Venture Smith and the Business of Slavery and Freedom
James Brewer Stewart
Univ of Massachusetts Press, 2010 - History - 279 pages
"A stunning collection. Venture Smith is a very important historical figure; his memoir is the only first-person source that narrates the entire arc of an African American's life from childhood in Africa through enslavement and emancipation to old age in North America. This volume will serve as a model of how collaborative and cross-disciplinary research can unpack a single documentary source to reveal a rich and intersecting array of insights into the meaning of a distant historical life in its own context as well as its meaning for our own lives and times."---Joanne Melish, author of Disowning Slavery: Gradual Emancipation and Race in New England
This book originated in the summer of 2006, in the burial ground of the First Church of Christ, Congregational, of East Haddam, Connecticut, where a team of forensic scientists began excavating the graves of two emancipated slaves, Venture Smith (d. 1805) and his wife, Marget (d. 1809). Those requesting this remarkable disinterment were the Smiths' direct descendants, members of the eighth, ninth, tenth, and eleventh generations, who were determined to honor the bicentennial of their founding ancestor's death by discovering everything possible about his life. Opening burial plots in the hope of recovering DNA for genealogical tracing proved a compelling first step.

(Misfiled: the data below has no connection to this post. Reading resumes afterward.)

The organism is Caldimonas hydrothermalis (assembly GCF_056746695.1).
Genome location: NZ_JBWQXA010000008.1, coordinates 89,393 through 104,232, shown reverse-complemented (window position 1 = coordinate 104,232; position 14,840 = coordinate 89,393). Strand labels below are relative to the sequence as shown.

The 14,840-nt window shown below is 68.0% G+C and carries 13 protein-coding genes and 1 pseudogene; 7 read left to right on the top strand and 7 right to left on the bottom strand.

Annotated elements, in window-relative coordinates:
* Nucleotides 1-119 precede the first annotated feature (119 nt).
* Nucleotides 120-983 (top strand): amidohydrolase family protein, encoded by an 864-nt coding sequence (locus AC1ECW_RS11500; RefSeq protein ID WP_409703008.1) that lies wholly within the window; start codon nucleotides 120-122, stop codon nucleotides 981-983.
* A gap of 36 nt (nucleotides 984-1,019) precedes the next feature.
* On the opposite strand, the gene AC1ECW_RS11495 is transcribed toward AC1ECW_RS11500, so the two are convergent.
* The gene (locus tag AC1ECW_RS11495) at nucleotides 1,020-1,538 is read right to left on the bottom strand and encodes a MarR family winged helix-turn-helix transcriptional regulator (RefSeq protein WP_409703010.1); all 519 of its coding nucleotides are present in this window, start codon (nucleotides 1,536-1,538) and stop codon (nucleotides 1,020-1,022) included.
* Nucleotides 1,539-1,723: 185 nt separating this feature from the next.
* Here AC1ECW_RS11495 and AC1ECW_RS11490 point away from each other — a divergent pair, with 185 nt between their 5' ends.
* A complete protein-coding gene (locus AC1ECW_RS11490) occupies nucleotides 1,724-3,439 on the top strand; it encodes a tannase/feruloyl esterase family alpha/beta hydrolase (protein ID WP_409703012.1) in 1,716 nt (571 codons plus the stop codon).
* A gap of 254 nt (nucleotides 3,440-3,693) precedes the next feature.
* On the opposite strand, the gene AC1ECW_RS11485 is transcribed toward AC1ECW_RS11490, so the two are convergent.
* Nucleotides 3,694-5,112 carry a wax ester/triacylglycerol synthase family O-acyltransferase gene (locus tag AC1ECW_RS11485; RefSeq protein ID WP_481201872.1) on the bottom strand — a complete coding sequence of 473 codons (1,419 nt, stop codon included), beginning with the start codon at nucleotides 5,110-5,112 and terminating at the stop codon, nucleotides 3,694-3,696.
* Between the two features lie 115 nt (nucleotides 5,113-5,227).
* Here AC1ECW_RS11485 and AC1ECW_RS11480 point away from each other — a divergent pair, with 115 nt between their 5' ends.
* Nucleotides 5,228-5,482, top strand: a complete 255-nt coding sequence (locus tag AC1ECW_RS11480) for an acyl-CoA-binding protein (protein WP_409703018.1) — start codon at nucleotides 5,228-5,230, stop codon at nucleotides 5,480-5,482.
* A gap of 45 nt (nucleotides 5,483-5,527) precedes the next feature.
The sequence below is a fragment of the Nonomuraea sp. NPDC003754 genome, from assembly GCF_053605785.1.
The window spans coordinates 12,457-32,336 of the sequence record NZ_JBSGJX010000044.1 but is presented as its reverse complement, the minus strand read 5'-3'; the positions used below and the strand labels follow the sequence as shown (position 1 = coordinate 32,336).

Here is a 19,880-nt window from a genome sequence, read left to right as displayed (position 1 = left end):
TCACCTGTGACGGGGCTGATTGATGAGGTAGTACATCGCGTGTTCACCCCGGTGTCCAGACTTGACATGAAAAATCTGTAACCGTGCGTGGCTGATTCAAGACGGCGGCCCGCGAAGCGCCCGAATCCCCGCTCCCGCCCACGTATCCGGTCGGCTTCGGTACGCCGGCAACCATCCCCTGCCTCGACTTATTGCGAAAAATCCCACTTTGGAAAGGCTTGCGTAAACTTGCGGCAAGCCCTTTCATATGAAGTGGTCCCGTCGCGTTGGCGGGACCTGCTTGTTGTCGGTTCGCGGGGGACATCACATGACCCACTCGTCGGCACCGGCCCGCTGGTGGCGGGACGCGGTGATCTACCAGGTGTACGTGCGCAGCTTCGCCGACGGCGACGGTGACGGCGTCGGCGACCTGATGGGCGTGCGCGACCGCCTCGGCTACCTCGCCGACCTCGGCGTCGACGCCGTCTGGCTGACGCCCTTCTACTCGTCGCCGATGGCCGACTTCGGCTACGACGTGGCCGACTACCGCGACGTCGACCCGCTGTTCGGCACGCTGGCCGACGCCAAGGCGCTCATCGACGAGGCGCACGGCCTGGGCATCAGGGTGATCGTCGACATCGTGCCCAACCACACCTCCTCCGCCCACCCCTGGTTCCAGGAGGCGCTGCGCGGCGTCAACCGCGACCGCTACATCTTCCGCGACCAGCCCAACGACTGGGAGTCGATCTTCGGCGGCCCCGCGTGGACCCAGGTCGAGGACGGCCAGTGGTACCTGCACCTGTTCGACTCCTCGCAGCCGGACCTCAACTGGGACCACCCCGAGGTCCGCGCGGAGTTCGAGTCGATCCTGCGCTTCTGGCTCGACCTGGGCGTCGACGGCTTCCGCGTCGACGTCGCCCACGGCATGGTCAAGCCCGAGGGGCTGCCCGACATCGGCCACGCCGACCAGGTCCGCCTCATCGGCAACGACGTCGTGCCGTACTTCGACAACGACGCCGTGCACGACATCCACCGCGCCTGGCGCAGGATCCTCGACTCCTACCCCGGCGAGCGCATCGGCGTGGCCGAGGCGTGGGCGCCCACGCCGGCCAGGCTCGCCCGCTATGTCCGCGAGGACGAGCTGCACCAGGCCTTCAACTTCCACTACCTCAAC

But what began as a scientific inquiry into African origins rapidly evolved into an unparalleled interdisciplinary collaboration between historians, literary analysts, geographers, genealogists, anthropologists, political philosophers, genomic biologists, and, perhaps most revealingly, a poet. Their common goal has been to reconstruct the life of an extraordinary African American and to assay its implications for the sprawling, troubled eighteenth-century world of racial exploitation over which he triumphed. This volume displays the rich results of that collaboration.
A highly intelligent, deeply self-motivated and immensely energetic slave transported from Africa, Venture Smith transformed himself through unstinting labor into a respectable Connecticut citizen, a successful entrepreneur, and the liberator of other enslaved African Americans. As James O. Horton emphasizes in his foreword to this volume, "Venture Smith's saga is a gift to all who seek to understand the complex racial beginnings of America. It helps to connect the broad American story with the stories of many Americans whose lives illustrate the national struggle to live out the national ideals."
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